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Reuters Health Information (2008-05-19): Prophylactic NSAID reduces post-endoscopy pancreatitis

Clinical

Prophylactic NSAID reduces post-endoscopy pancreatitis

Last Updated: 2008-05-19 17:20:21 -0400 (Reuters Health)

SAN DIEGO (Reuters Health) - A single-dose of a non-steroidal anti-inflammatory drug (NSAID), administered rectally just prior to endoscopic retrograde cholangiopancreatography, can reduce the risk of procedure-related pancreatitis by 64%, investigators announced over the weekend here as temperatures climbed to a record-high 100 degrees.

The prevalence of post-ERCP pancreatitis ranges from 1% to 2% in low-risk patients to approximately 45% in high-risk patients, principal investigator Dr. B. Joseph Elmunzer of the University of Michigan, Ann Arbor, told attendees of Digestive Disease Week 2008.

"Post-ERCP pancreatitis is not a small problem. It causes significant morbidity and even mortality," he added.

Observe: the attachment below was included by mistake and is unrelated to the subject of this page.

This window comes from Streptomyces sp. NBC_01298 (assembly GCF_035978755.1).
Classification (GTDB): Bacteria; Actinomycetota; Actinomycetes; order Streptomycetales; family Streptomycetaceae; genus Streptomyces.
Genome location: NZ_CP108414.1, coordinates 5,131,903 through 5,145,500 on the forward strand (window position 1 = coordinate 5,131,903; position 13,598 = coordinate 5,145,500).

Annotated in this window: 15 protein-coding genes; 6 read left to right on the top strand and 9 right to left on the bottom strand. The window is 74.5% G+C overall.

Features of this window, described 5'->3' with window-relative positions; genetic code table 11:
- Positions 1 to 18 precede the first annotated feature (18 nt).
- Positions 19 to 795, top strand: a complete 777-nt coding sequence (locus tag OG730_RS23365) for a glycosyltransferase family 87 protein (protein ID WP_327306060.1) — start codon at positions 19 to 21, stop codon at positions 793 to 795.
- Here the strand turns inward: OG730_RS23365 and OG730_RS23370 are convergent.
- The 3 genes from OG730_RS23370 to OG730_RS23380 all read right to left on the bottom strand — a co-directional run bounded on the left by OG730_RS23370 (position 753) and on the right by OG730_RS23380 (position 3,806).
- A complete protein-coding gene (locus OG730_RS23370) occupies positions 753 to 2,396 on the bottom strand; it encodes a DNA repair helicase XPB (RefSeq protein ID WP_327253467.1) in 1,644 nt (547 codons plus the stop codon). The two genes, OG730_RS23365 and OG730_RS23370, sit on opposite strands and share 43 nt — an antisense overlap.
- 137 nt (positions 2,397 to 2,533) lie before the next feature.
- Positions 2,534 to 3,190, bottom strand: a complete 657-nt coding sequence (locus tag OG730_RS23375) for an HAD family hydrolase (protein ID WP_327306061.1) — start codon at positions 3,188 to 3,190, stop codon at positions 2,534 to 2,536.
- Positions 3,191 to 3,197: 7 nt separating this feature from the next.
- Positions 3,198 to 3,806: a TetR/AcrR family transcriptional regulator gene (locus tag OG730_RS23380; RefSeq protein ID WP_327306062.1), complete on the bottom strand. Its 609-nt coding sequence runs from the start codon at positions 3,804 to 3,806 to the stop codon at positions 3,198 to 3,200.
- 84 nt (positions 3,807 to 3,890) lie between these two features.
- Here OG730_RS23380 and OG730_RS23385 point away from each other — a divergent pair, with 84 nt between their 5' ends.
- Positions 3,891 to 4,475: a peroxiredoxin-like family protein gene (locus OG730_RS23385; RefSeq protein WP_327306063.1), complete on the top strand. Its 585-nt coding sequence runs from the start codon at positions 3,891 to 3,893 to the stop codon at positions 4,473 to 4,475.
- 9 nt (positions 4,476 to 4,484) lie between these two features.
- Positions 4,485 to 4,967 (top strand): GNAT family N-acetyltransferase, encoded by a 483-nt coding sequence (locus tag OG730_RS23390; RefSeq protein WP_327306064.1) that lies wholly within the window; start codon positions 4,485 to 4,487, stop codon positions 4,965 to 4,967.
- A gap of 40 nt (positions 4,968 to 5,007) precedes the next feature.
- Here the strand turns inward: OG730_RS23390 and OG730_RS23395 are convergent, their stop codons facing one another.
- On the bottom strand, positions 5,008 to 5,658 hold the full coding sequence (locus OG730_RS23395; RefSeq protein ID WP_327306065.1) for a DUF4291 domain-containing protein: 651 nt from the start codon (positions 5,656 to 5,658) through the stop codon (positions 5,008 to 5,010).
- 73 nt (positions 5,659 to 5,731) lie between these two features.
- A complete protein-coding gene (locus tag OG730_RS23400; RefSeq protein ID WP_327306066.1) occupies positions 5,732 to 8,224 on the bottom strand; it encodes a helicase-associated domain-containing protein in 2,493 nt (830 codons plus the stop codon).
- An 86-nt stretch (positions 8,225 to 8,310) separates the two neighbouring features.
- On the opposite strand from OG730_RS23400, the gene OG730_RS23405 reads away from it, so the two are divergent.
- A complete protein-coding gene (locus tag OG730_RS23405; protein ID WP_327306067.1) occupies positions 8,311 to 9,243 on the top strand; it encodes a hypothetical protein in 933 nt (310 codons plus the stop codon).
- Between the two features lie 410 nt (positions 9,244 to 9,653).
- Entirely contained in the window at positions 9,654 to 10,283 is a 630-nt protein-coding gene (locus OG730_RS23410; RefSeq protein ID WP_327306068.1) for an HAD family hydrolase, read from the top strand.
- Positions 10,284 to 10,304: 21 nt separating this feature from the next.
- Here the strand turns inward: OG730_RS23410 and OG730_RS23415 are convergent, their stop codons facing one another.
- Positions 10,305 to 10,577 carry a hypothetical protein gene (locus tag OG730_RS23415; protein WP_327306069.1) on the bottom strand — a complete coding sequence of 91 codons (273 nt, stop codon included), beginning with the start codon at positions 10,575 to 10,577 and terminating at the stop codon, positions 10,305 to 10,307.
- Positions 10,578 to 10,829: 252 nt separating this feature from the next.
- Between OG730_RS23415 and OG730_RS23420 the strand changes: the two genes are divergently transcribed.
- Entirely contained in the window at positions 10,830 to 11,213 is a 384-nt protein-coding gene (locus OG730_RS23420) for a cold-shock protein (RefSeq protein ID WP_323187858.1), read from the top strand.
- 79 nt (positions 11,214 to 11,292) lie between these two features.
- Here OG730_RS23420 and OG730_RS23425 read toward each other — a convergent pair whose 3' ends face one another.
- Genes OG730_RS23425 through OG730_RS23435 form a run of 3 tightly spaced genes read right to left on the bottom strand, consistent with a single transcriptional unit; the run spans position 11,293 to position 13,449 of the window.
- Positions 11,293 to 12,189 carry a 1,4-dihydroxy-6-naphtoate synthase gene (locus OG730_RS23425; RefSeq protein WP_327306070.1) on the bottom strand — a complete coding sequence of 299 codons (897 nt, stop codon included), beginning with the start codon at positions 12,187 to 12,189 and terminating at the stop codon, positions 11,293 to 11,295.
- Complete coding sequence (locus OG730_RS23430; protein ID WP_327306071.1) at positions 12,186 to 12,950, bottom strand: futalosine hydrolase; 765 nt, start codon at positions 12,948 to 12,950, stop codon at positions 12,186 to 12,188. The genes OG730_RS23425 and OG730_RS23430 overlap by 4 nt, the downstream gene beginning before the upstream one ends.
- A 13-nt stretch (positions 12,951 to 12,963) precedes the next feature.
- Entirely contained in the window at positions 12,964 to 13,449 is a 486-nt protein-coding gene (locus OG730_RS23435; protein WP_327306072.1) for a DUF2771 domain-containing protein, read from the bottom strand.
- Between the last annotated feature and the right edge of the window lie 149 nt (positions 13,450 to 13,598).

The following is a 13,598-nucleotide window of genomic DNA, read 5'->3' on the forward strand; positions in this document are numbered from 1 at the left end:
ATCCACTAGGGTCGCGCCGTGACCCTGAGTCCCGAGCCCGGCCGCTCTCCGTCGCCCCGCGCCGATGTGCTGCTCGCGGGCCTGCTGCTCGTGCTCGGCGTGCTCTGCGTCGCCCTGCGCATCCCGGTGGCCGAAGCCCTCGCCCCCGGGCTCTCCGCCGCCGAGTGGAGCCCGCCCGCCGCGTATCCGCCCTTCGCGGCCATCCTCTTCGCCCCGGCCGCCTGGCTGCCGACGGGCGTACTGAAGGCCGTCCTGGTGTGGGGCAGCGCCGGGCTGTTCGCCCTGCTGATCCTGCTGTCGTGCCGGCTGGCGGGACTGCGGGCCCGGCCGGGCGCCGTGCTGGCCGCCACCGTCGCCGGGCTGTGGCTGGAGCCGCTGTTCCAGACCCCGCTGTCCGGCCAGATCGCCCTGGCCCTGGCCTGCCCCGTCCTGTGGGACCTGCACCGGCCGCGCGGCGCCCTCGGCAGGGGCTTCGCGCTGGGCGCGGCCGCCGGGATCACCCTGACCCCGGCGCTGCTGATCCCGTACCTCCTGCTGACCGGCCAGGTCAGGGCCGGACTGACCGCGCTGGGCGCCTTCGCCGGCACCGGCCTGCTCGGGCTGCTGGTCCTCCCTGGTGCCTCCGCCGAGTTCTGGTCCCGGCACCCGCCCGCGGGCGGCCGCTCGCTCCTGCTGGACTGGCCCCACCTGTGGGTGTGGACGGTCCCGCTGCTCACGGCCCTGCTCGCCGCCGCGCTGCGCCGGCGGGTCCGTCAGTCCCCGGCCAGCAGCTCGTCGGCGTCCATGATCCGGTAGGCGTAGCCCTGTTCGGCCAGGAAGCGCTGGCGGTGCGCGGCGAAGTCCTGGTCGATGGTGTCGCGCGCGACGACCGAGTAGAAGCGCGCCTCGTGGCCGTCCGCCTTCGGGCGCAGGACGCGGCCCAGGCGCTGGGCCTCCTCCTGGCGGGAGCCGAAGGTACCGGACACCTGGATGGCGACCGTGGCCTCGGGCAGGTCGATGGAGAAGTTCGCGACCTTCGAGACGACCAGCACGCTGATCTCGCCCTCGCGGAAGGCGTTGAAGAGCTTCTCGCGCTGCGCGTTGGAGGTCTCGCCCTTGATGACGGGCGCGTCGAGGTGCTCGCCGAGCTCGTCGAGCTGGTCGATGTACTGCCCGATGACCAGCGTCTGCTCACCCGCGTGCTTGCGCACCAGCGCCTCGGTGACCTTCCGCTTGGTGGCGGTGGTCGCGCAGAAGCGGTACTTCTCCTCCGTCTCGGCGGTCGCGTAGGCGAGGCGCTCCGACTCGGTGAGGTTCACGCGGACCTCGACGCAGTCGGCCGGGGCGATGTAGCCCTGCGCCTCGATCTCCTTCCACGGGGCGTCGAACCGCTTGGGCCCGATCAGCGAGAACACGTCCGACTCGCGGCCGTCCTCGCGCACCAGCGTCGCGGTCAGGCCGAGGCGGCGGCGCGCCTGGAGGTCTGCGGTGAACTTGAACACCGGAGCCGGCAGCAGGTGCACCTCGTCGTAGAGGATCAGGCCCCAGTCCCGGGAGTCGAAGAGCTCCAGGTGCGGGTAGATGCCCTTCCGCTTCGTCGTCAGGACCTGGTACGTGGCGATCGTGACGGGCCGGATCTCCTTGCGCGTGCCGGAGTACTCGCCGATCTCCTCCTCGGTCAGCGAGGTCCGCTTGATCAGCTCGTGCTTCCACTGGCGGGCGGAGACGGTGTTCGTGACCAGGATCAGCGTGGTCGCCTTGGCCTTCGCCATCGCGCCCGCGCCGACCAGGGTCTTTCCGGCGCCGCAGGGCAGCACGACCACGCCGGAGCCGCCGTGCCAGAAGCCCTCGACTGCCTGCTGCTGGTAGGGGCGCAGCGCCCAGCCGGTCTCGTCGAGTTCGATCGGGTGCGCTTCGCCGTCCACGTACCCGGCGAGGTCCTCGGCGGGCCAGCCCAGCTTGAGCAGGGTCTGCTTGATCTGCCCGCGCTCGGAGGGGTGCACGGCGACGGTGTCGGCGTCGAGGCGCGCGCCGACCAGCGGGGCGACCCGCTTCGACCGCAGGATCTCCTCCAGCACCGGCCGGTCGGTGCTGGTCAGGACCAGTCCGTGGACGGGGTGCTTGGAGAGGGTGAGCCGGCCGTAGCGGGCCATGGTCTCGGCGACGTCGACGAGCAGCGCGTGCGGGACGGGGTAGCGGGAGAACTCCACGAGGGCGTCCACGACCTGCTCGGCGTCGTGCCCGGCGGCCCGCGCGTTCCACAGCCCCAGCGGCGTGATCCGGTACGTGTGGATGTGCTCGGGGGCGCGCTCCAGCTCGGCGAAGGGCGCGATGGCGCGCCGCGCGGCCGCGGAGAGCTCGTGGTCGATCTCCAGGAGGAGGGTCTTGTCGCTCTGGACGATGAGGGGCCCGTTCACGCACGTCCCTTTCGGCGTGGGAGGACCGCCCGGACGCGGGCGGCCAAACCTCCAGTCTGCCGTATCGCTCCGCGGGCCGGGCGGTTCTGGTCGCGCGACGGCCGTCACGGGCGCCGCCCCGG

Dr. Elmunzer and colleagues conducted a meta-analysis that included 912 patients who underwent ERCP between 2003 and 2007. The treatment group received prophylactic NSAID with indomethacin or diclofenac primarily administered rectally.

Patients who were given an NSAID had a 64% reduction in the risk of post-ERCP pancreatitis. "To put it another way, you would have to give 15 patients (prophylactic) NSAIDs to prevent one case of pancreatitis," Dr. Elmunzer explained. "Most surgeons would agree that this is a reasonable number to cover the risk."

"We don't know if the anti-inflammatory effect occurs through a COX-1 or a COX-2 pathway or by some other mechanism...Diclofenac showed a stronger effect than indomethacin," Dr. Elmunzer commented in an interview with Reuters Health after his presentation.

"We're not sure this (risk reduction) will pan out in future studies," he continued. The findings "certainly aren't practice-changing at this point, but the risk with NSAIDs is so low that in my mind the benefits far outweigh the risk."

Rectal administration could be a key in risk reduction, he added. Of the five studies using prophylactic NSAIDs, one "involved oral administration and we didn't see the same degree of the benefit in that trial. Oral administration may miss the boat just a little bit, with its slower onset of action and lower anti-inflammatory effect in the gut."

 
 
 
 
                 
 
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